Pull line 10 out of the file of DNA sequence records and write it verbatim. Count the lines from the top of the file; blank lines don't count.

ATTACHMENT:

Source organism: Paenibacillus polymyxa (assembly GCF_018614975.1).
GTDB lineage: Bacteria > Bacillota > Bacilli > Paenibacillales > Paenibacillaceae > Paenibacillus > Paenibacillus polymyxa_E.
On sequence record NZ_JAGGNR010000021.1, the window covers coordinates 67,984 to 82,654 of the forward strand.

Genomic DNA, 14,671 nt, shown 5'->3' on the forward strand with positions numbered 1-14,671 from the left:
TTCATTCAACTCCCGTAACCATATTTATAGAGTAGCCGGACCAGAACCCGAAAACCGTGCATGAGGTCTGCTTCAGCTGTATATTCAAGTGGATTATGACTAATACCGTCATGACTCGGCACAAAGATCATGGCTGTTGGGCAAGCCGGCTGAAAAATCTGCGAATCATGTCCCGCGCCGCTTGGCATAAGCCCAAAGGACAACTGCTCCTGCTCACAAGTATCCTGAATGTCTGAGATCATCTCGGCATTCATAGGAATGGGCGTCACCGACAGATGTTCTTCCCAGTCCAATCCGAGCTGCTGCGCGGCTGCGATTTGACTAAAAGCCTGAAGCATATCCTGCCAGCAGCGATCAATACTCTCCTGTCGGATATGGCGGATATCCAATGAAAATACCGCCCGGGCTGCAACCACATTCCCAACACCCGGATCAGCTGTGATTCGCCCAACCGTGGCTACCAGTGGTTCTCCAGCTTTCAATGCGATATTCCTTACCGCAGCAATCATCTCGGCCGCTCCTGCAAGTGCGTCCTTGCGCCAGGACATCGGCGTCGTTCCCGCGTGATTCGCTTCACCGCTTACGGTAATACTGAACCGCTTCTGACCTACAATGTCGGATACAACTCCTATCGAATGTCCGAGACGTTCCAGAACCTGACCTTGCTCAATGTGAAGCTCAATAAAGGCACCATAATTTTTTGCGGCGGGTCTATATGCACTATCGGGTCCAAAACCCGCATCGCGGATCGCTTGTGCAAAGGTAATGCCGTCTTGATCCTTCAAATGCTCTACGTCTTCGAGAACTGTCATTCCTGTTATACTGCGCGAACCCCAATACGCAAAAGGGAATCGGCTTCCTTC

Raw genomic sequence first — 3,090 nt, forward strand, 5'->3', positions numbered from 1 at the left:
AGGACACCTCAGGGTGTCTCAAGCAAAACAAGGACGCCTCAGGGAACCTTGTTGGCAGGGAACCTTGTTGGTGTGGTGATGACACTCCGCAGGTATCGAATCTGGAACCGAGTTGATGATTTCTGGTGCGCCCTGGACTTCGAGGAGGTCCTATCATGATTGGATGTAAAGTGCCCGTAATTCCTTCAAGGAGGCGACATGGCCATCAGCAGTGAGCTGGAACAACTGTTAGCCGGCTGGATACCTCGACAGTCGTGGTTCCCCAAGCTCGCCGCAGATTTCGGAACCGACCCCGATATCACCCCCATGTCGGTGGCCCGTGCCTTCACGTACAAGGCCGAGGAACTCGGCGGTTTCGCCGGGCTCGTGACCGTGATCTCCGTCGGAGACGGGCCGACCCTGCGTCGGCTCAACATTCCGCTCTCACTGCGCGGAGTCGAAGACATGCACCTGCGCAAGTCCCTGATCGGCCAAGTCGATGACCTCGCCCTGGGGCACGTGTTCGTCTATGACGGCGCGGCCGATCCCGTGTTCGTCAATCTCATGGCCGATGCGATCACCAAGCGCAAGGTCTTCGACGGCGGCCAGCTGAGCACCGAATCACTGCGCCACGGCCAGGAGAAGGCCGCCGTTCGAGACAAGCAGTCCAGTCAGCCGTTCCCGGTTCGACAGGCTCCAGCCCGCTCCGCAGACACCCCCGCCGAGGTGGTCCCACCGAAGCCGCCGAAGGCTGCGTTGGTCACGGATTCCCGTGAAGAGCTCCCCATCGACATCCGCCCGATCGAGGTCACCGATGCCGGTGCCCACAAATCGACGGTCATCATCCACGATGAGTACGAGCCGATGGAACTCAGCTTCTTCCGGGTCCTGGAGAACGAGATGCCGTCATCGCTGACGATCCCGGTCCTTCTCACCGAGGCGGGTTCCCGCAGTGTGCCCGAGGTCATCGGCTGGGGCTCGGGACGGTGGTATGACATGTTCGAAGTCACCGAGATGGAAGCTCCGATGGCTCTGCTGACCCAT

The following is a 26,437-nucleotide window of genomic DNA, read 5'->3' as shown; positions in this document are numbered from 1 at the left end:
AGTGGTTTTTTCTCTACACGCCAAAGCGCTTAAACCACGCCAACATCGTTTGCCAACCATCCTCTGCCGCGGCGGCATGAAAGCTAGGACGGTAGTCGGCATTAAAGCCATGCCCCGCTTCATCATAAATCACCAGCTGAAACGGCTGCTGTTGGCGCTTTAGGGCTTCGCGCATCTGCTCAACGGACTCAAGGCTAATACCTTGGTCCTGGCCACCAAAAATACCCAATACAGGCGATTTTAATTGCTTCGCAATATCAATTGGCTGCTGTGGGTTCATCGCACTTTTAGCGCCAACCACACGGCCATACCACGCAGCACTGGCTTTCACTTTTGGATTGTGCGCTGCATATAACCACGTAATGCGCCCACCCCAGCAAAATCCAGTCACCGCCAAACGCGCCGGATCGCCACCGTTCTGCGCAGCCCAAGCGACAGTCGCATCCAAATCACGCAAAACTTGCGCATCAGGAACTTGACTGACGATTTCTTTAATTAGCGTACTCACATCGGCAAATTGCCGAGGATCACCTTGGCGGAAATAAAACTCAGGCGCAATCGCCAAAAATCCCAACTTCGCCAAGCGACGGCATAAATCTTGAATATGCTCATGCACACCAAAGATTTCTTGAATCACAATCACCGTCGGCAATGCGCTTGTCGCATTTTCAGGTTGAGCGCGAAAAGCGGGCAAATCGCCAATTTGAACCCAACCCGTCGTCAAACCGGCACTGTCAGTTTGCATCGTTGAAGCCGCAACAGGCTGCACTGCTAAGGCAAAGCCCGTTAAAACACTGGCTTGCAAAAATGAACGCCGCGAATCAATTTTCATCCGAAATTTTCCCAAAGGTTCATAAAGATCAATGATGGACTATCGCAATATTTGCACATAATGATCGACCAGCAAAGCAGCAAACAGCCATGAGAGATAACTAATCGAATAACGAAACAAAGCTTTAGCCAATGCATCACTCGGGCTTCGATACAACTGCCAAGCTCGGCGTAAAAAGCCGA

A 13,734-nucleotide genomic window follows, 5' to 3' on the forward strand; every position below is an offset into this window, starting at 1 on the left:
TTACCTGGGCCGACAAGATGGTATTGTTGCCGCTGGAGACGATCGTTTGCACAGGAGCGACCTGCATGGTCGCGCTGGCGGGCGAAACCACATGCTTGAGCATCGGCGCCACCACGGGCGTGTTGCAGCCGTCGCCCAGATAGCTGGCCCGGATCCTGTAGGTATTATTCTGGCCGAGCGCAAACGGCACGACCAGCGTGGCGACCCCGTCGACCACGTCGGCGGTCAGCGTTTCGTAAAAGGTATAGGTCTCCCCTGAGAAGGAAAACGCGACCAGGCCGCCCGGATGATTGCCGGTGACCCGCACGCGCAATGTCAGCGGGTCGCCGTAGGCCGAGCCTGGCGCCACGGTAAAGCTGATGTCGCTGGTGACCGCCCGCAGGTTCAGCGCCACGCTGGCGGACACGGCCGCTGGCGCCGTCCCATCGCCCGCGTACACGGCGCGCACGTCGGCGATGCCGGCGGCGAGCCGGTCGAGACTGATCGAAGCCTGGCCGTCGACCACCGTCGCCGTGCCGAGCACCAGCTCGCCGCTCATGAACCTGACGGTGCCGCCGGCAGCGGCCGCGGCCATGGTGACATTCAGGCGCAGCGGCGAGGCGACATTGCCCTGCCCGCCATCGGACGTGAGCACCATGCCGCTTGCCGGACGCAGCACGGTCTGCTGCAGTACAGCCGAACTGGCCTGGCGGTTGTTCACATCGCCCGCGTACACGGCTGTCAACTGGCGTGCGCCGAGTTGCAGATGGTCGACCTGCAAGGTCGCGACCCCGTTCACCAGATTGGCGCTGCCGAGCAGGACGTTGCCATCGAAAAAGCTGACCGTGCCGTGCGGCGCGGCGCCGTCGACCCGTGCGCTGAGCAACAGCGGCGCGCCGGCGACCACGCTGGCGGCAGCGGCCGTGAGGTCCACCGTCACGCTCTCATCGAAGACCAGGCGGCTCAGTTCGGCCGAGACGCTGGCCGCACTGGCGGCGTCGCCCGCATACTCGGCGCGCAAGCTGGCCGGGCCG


A 13,734-nucleotide genomic window follows, 5' to 3' on the forward strand; every position below is an offset into this window, starting at 1 on the left: